A third alternative is that regulators may decide to set prices and quantities produced for this industry. The regulators will try to choose a point along the market demand curve that benefits both consumers and the broader social interest. Point C illustrates one tempting choice: the regulator requires that the firm produce the quantity of output where marginal cost crosses the demand curve at an output of 8, and charge the price of 3.5, which is equal to marginal cost at that point. This rule is appealing because it requires price to be set equal to marginal cost, which is what would occur in a perfectly competitive market, and it would assure consumers a higher quantity and lower price than at the monopoly choice A. In fact, efficient allocation of resources would occur at point C, since the value to the consumers of the last unit bought and sold in this market is equal to the marginal cost of producing it.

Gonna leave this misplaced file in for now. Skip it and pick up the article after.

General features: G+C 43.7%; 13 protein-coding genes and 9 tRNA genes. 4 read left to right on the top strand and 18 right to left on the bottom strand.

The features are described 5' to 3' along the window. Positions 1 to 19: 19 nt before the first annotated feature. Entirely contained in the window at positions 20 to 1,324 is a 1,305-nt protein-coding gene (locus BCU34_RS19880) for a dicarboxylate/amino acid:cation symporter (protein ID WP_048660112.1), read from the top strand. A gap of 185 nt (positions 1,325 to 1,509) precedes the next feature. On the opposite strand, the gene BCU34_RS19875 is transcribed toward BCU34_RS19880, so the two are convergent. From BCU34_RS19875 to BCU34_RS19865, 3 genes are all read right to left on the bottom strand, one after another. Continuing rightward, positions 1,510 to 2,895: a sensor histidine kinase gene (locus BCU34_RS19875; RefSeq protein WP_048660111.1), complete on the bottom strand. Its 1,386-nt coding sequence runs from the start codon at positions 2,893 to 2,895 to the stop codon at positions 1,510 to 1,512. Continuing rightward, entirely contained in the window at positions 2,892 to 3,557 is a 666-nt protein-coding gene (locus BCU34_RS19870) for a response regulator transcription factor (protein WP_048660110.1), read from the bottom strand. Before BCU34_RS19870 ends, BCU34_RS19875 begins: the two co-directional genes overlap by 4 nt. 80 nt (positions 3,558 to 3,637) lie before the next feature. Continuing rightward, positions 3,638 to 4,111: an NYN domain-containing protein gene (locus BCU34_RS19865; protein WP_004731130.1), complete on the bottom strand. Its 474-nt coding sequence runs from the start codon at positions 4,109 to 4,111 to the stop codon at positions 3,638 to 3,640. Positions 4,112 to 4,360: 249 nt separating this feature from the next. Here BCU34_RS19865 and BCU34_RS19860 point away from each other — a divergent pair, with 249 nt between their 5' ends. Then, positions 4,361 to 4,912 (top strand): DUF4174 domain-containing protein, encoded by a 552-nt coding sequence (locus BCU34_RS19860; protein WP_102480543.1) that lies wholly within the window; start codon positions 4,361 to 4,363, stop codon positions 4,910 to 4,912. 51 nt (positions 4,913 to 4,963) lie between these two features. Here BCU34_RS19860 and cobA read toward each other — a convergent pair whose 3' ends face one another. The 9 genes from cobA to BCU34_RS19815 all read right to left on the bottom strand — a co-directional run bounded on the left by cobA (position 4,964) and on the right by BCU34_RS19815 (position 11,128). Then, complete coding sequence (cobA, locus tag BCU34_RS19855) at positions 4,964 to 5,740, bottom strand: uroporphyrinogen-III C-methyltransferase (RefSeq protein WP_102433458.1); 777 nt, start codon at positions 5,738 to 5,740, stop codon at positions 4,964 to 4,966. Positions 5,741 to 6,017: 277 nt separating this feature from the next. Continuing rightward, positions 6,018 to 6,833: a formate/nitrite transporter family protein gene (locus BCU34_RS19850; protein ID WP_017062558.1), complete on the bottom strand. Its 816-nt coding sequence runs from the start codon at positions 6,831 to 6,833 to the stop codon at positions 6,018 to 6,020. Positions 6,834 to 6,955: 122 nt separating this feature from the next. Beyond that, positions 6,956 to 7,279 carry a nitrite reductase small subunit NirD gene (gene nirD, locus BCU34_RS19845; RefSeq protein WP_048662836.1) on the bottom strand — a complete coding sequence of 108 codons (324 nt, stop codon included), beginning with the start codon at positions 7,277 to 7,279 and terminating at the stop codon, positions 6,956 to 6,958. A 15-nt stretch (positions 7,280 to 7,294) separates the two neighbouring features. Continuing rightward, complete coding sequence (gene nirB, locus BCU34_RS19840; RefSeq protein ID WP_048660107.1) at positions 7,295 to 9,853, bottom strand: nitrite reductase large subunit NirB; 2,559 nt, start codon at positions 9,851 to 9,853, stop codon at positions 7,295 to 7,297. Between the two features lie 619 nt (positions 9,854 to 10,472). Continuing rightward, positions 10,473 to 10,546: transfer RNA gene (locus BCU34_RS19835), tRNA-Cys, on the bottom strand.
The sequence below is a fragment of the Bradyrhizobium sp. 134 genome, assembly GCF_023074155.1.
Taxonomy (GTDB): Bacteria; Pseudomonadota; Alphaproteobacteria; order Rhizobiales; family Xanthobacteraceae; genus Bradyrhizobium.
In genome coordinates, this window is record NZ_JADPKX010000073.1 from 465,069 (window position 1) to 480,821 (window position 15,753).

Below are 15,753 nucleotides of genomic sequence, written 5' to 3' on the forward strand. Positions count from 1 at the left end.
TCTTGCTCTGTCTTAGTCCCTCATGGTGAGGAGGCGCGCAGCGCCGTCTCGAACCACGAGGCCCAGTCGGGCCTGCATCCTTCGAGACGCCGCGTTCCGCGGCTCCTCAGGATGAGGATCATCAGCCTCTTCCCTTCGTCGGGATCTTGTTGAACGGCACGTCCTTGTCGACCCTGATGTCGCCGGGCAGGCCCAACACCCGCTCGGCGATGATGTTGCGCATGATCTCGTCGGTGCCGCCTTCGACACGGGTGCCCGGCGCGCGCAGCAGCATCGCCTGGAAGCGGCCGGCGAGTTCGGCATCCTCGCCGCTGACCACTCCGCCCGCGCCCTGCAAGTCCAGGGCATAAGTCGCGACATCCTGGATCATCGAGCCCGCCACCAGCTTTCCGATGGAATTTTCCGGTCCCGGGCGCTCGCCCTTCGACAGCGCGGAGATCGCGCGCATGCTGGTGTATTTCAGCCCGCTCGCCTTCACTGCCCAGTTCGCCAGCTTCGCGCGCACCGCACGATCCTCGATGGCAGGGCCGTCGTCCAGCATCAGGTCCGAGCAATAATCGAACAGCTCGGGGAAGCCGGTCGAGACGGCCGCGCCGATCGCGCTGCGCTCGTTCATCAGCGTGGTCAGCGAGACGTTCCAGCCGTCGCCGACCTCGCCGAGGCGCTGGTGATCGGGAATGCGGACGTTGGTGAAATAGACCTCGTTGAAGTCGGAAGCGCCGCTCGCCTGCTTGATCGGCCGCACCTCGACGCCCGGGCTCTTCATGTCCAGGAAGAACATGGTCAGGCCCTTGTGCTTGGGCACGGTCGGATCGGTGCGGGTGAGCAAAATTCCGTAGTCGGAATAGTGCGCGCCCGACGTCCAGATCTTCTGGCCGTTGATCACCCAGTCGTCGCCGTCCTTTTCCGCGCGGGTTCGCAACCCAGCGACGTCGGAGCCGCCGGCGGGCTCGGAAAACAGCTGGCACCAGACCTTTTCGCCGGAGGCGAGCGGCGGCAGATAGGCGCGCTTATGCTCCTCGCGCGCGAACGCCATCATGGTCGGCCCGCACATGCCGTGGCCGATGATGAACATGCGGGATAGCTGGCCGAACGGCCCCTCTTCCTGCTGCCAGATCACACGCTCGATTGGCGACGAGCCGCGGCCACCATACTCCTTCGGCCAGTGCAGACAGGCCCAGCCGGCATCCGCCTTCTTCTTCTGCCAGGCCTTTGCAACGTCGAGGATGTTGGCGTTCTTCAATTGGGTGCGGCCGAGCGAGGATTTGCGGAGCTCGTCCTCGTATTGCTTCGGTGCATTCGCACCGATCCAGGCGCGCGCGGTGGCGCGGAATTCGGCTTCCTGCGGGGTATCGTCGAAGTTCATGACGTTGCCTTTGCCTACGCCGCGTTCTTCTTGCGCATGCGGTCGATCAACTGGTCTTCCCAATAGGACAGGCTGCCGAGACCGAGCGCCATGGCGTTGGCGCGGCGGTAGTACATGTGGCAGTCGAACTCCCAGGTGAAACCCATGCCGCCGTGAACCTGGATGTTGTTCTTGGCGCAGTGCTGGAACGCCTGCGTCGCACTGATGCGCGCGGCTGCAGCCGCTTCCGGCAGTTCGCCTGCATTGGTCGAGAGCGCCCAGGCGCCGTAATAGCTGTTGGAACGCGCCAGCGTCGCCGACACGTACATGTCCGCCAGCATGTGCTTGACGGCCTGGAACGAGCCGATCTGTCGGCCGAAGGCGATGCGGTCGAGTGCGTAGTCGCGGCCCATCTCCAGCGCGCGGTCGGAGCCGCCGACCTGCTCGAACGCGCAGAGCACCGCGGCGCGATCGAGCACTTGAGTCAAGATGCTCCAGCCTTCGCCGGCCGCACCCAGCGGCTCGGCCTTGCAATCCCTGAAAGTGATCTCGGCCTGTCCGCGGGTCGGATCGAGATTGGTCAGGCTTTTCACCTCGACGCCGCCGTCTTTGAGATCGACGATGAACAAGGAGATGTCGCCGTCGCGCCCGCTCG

Attempting to bring about point C through force of regulation, however, runs into a severe difficulty. At point C, with an output of 8, a price of 3.5 is below the average cost of production, which is 5.7, and so if the firm charges a price of 3.5, it will be suffering losses. Unless the regulators or the government offer the firm an ongoing public subsidy (and there are numerous political problems with that option), the firm will lose money and go out of business.